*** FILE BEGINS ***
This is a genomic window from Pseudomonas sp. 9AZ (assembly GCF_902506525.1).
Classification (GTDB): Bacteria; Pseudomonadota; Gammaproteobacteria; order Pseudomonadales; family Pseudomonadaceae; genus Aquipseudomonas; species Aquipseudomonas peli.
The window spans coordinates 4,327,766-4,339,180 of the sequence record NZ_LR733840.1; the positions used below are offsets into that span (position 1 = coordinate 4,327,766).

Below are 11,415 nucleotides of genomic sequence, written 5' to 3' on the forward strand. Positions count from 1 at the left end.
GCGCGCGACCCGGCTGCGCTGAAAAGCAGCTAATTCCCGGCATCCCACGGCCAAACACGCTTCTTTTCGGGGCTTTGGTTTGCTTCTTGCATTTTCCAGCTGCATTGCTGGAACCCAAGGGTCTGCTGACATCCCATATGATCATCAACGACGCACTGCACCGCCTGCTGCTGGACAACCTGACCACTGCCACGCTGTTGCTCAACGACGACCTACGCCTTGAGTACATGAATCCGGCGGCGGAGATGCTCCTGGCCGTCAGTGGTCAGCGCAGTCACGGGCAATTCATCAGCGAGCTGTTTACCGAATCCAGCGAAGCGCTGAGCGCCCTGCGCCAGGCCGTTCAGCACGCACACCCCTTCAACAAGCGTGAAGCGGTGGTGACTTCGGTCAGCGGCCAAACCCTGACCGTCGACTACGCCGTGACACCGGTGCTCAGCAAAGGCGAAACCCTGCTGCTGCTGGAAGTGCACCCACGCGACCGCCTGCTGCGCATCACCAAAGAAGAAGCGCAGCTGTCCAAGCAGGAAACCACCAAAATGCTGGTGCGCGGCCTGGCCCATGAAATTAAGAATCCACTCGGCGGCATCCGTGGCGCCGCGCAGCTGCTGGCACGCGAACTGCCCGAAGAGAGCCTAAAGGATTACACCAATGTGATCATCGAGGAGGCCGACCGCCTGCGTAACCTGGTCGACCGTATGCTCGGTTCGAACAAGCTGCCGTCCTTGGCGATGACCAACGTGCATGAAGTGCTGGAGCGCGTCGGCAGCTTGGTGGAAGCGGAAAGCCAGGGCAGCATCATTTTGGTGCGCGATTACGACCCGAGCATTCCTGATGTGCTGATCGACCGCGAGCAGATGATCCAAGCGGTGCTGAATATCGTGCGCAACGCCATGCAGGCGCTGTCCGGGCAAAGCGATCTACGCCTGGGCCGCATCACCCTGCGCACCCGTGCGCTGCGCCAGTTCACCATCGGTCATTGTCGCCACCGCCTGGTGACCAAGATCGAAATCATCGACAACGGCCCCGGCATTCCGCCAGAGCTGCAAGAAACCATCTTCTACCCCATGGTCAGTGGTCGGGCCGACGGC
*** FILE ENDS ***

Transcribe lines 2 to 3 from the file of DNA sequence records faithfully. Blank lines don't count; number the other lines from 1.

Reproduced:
Classification (GTDB): Bacteria; Pseudomonadota; Gammaproteobacteria; order Pseudomonadales; family Pseudomonadaceae; genus Aquipseudomonas; species Aquipseudomonas peli.
The window spans coordinates 4,327,766-4,339,180 of the sequence record NZ_LR733840.1; the positions used below are offsets into that span (position 1 = coordinate 4,327,766).